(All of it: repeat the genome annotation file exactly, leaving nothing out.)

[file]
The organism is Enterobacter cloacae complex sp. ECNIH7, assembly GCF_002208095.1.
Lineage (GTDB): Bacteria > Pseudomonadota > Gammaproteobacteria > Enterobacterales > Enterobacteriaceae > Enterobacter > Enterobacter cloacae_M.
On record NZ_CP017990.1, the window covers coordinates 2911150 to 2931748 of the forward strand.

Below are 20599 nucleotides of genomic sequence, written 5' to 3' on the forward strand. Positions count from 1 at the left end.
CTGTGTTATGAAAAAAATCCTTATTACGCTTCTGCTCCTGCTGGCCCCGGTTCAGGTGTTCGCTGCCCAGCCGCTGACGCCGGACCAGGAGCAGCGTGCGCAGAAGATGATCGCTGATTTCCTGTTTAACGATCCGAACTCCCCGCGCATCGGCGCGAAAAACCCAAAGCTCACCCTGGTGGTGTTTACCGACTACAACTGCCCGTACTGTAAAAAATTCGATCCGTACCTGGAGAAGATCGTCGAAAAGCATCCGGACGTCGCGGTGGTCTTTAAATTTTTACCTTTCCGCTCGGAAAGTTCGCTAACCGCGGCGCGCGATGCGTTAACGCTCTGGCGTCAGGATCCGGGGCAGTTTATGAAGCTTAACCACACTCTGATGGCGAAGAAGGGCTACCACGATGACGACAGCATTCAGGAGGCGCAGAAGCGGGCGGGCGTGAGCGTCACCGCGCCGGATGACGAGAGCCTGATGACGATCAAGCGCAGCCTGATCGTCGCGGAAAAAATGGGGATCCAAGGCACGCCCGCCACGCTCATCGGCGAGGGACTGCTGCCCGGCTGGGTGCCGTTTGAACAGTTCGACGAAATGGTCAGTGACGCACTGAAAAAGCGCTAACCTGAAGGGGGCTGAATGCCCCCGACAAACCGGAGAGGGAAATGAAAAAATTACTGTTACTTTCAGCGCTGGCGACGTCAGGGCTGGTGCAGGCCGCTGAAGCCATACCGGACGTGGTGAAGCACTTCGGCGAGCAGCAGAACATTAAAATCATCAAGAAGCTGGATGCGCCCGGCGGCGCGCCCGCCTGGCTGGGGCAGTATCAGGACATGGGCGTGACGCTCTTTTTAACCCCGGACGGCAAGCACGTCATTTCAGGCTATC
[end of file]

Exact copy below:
The organism is Enterobacter cloacae complex sp. ECNIH7, assembly GCF_002208095.1.
Lineage (GTDB): Bacteria > Pseudomonadota > Gammaproteobacteria > Enterobacterales > Enterobacteriaceae > Enterobacter > Enterobacter cloacae_M.
On record NZ_CP017990.1, the window covers coordinates 2911150 to 2931748 of the forward strand.

Below are 20599 nucleotides of genomic sequence, written 5' to 3' on the forward strand. Positions count from 1 at the left end.
CTGTGTTATGAAAAAAATCCTTATTACGCTTCTGCTCCTGCTGGCCCCGGTTCAGGTGTTCGCTGCCCAGCCGCTGACGCCGGACCAGGAGCAGCGTGCGCAGAAGATGATCGCTGATTTCCTGTTTAACGATCCGAACTCCCCGCGCATCGGCGCGAAAAACCCAAAGCTCACCCTGGTGGTGTTTACCGACTACAACTGCCCGTACTGTAAAAAATTCGATCCGTACCTGGAGAAGATCGTCGAAAAGCATCCGGACGTCGCGGTGGTCTTTAAATTTTTACCTTTCCGCTCGGAAAGTTCGCTAACCGCGGCGCGCGATGCGTTAACGCTCTGGCGTCAGGATCCGGGGCAGTTTATGAAGCTTAACCACACTCTGATGGCGAAGAAGGGCTACCACGATGACGACAGCATTCAGGAGGCGCAGAAGCGGGCGGGCGTGAGCGTCACCGCGCCGGATGACGAGAGCCTGATGACGATCAAGCGCAGCCTGATCGTCGCGGAAAAAATGGGGATCCAAGGCACGCCCGCCACGCTCATCGGCGAGGGACTGCTGCCCGGCTGGGTGCCGTTTGAACAGTTCGACGAAATGGTCAGTGACGCACTGAAAAAGCGCTAACCTGAAGGGGGCTGAATGCCCCCGACAAACCGGAGAGGGAAATGAAAAAATTACTGTTACTTTCAGCGCTGGCGACGTCAGGGCTGGTGCAGGCCGCTGAAGCCATACCGGACGTGGTGAAGCACTTCGGCGAGCAGCAGAACATTAAAATCATCAAGAAGCTGGATGCGCCCGGCGGCGCGCCCGCCTGGCTGGGGCAGTATCAGGACATGGGCGTGACGCTCTTTTTAACCCCGGACGGCAAGCACGTCATTTCAGGCTATC